Being a parent is such a humbling thing. It makes you realize nobody has it all figured out. I find myself more amazed than ever by all the working moms out there juggling, doing the best they can to "have it all." I couldn't do any of this without a strong support system. My mom (Nina, as the grandkids call her) has been a lifesaver in more ways than one. Without my mom and your dad, I'd be lost. I've also found support in unexpected places, too -- from people in the grocery store, to CEOs on the golf course.
This year, there's a baby boom on the LPGA Tour. For a long period, the tour kept getting younger and younger, and the number of moms competing began to dwindle with each season. But, now, there are 11 moms on the LPGA Tour with seven babies being born last year and three more on the way. There's something special about being pregnant at the same time as good friends and competitors. I'm so thankful to share all the "firsts" and learn the ropes with the other new moms on tour.
Before the Bank of Hope Founders Cup in March, Gerina Piller, a fellow competitor and new mommy, asked me: "How are we going to do this?" In that moment, I shared with her my philosophy on this new chapter of my life: "We're going to get through this day by day. It's about finding the right balance for both of us, and we will." And, I truly believe that! Every day is a new lesson, challenge and opportunity to become the best mother and golfer.
The LPGA Tour has supported us in so many ways, especially with their on-site daycare. This season, Smucker's celebrated 25 years as the LPGA's daycare sponsor. The LPGA, with its sponsor, increased the daycare hours and staff so that kids like you can have some sort of consistency to your surroundings and routine no matter what part of the world we are in. It's hard to imagine what it would be like if the daycare didn't exist. I don't know how former players like Hall of Famer Nancy Lopez or 1980 rookie of the year Myra Blackwelder managed to do it all without that assistance.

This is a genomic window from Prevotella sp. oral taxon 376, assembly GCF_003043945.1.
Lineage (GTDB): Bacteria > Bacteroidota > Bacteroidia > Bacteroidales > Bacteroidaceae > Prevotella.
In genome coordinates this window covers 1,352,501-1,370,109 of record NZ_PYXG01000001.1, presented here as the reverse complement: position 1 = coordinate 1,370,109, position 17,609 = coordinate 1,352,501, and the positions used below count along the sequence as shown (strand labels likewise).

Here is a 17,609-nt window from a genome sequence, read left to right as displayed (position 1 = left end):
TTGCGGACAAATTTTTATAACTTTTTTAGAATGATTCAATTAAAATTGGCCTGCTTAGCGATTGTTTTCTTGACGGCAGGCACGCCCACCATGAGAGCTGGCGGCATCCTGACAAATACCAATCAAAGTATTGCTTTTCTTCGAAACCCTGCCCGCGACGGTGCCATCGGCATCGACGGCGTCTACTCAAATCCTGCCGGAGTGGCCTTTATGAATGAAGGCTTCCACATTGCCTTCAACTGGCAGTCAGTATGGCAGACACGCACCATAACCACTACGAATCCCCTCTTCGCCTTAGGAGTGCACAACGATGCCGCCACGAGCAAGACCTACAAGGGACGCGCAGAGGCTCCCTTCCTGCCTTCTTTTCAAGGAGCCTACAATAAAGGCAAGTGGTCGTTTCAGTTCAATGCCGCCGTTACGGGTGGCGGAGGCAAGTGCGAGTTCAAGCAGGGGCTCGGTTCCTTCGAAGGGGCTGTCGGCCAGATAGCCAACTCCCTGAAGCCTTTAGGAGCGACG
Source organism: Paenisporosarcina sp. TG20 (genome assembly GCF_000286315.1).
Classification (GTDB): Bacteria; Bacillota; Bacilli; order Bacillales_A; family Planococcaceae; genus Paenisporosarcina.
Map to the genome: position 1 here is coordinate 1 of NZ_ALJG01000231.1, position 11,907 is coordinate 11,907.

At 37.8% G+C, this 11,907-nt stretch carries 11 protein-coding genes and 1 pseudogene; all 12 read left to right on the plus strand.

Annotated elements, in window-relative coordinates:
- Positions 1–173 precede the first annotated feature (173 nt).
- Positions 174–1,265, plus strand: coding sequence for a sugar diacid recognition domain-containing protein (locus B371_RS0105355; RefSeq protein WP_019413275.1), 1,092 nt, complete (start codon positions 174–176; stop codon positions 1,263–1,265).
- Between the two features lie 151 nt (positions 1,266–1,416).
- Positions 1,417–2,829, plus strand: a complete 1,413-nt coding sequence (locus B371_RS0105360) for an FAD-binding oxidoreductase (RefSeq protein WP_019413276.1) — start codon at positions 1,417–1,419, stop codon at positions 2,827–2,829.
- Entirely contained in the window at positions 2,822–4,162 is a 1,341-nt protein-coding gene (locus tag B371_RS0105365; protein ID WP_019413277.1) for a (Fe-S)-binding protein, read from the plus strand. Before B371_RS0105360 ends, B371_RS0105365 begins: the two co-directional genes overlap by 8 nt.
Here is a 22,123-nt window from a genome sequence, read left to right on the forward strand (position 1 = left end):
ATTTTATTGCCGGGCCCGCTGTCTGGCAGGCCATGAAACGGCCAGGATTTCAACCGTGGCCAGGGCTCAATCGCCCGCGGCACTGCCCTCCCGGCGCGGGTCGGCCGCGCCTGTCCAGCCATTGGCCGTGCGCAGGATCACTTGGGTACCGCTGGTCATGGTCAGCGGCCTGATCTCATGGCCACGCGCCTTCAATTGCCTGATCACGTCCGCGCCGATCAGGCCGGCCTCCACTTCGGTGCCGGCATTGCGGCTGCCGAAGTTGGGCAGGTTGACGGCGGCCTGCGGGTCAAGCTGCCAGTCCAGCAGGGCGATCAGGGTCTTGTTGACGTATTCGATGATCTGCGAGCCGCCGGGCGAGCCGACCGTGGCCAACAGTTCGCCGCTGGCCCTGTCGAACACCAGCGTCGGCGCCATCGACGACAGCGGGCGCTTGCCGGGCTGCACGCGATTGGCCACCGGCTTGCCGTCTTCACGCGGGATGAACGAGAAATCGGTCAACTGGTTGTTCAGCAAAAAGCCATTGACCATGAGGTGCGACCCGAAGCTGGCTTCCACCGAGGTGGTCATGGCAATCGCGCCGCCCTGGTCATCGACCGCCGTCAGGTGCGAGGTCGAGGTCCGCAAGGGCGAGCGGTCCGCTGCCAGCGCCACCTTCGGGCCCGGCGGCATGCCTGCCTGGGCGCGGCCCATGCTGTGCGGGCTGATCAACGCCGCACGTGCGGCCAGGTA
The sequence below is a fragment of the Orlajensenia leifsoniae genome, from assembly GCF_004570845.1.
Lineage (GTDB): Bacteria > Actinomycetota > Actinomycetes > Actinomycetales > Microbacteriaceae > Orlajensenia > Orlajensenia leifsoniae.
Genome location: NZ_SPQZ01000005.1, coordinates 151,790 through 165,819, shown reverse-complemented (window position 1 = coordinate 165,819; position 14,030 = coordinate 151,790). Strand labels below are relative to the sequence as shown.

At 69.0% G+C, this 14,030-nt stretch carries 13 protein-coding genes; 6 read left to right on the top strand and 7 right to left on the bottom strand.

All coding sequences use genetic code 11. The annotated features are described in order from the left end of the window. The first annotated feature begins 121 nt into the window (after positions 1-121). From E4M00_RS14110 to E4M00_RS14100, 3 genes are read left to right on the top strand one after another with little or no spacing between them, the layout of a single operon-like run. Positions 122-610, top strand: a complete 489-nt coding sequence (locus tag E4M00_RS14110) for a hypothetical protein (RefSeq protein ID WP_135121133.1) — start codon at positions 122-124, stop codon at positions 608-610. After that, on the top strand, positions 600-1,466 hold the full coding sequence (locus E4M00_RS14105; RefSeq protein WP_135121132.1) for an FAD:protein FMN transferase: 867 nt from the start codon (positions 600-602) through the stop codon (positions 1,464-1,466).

Last year, my sponsor, KPMG, made an unprecedented move when it told me it wanted to pay my full contract, even though I missed part of the season due to maternity leave. I remember the moment so vividly when I was sitting in the parking lot of Wilshire Country Club in Los Angeles and received the call from KPMG. My eyes began to tear up, knowing that it would step up to give me a paid maternity leave to make it possible for me to have a career and a family. In March, Brittany Lincicome announced that two of her endorsers, CME and Diamond Resorts, would honor her contracts when she steps away on maternity leave. It's not lost on the both of us that this is not standard policy in player deals.
But you know what, Chesnee? It's 2019. This shouldn't be the exception to the rule. There's so much more work that needs to be done to support female athletes that are new moms or that want to have a family. So many women, athletes in particular, are forced to choose between having a career and a family. That's not the example I want to set for you. I don't want you to have to "pick one."
Being a working mom is hard, but I do it because I want you to know, Chesnee, that it's possible to be an amazing mom and the very best professionally, at whatever you choose to be in life at the same time. I want you to know that you were a part of what I did on the golf course. You weren't an afterthought to my career, you were a part of my career. I want to show you that you can have a voice, that you can be a leader, that you can have a family. And that having a kid is not a bad thing for your career.
I hope that you grow up to be a strong, independent woman, to have a voice of your own, to believe in yourself, to be a leader. To be whatever you choose. And to know that I will never stop fighting for what's right.